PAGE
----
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Brown v State – Legal Roadblocks must be specifically planned in advance

Brown v. State, S12G1287, October 21, 2013. The Georgia Supreme Court declared the Roadblock in Mr. Brown’s case unconstitutional in violation of the 4th Amendment. On April 6, 2010, there was a complaint about speeding, racing, and littering on Groover Road in Cobb County.  On April 7, 2010, an officer was sent to survey the road for speed enforcement but it was deemed to be curvy. On April 9th a roadblock was decided on but no time or location was determined.  The Sargent supervisor and two officers went out at 6:45 and found a location and set up the roadblock for insurance, licenses, and registration. Brown was arrested for DUI, possession of drugs, and obstruction.  He filed a motion to suppress the roadblock. The Trial Court granted the motion finding the Road Block was not implemented by supervisory officers but by Officers in the field and was not adequately staffed to satisfy Constitutional muster. The Supreme Court reversed the Court of Appeals and found the Sargent, although an appropriate and authorized supervisor, decided as a field officer and not as a supervisor at the programmatic level because the decision as to the purpose, time, and the location was made in the field and not in advance.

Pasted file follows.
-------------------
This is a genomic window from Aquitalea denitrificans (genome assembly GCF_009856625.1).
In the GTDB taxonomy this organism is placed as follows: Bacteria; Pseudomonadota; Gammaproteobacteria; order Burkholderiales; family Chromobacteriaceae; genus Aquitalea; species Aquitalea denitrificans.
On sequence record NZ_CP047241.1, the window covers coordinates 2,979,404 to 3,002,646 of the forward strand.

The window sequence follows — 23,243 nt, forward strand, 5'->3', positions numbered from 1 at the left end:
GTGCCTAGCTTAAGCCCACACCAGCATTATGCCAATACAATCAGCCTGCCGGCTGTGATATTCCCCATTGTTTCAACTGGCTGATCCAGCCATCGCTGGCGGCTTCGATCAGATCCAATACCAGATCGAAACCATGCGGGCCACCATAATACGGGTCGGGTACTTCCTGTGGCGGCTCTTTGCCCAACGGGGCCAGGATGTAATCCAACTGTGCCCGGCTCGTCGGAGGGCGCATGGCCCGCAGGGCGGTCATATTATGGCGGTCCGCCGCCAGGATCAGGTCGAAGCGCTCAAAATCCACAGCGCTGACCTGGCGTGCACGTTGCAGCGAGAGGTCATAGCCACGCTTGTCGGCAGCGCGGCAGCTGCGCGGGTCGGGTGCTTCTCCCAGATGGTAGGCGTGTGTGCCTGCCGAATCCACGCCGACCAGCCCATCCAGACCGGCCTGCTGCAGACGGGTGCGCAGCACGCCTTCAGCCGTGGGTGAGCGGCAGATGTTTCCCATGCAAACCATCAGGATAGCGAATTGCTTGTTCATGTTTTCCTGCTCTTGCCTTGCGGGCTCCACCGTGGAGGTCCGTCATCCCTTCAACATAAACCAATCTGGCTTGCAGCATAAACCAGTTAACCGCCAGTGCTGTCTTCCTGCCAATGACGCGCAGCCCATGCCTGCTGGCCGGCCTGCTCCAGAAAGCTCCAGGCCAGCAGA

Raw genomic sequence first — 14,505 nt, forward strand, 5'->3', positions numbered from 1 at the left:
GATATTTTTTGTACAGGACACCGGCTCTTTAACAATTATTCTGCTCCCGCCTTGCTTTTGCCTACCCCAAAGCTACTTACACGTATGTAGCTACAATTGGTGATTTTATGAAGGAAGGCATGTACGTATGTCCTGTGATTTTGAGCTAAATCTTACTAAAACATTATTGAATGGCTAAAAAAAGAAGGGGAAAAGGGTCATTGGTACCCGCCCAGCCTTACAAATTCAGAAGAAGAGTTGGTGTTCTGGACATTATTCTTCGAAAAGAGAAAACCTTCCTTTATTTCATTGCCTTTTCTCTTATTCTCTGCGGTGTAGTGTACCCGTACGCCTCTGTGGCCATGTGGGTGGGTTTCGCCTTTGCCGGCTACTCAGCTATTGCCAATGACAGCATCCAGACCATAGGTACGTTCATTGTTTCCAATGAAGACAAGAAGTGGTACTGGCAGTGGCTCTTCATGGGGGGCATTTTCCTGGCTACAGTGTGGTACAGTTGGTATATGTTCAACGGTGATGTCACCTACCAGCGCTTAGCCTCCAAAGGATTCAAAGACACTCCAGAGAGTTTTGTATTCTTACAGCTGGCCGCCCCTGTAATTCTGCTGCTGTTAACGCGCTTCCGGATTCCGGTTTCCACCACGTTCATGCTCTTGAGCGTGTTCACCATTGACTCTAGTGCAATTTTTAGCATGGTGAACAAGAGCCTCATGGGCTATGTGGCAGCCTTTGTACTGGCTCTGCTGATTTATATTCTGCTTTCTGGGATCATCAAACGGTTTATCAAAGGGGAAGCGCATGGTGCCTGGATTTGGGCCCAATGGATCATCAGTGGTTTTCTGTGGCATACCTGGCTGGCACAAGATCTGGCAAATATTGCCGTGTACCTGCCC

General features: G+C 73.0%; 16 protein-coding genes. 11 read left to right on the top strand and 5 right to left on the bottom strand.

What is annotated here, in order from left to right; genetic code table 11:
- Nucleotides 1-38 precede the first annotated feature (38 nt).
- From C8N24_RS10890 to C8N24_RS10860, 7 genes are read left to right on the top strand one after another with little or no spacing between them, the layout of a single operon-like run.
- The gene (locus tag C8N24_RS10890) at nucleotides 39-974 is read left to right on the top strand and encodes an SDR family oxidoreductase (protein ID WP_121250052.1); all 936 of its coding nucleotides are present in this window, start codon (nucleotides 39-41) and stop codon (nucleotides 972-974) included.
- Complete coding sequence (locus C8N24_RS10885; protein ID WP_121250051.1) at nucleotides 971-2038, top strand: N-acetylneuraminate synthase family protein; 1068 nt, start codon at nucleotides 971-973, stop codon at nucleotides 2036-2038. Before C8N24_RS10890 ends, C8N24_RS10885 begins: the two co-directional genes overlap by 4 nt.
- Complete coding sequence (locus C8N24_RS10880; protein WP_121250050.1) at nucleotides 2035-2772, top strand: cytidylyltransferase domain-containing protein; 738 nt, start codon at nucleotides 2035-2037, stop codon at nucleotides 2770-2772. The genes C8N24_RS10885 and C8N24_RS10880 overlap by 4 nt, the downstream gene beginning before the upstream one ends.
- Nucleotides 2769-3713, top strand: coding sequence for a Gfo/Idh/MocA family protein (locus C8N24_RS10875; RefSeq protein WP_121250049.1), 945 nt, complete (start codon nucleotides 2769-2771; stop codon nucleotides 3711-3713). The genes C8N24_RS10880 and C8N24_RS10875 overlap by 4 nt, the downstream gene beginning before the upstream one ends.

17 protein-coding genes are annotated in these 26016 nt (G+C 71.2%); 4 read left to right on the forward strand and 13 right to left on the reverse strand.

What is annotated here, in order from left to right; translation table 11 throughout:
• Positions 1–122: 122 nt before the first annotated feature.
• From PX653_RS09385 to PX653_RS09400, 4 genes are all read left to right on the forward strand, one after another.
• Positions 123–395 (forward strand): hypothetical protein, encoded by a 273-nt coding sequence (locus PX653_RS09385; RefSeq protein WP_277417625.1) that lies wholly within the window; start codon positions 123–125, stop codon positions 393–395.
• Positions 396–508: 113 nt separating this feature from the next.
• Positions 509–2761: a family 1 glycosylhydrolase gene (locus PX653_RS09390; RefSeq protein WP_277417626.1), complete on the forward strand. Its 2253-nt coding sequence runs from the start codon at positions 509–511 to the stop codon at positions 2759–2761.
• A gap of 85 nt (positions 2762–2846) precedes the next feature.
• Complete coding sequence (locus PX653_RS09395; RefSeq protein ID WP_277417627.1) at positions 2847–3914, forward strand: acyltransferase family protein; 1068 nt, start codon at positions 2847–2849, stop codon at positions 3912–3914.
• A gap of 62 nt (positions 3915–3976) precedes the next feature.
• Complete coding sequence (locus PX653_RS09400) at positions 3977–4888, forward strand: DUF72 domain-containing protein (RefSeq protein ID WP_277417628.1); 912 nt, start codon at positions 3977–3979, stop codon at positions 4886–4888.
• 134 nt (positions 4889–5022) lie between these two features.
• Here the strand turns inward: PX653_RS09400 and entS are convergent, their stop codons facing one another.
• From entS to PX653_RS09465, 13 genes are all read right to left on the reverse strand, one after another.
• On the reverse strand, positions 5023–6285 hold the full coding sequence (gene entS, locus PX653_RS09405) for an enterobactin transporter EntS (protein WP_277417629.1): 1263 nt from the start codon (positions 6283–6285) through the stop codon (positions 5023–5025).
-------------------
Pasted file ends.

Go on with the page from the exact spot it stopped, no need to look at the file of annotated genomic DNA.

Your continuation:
The Supreme Court disapproved of Baker v. State and its progeny.  The Supreme Court found that while inadequate staffing is not per se unconstitutional for a roadblock it does provide evidence of a lack of advanced planning and may have other implications on the LaFontaine and Edmunds factors for Constitutional Roadblocks. The Court also held that the LaFontaine Factors and Edmunds factors should not be merged but analyzed independently.  Finally, the Roadblock even if otherwise legal must be reasonable under the circumstances and not pretextual in nature or harassing.

-Author: George Creal

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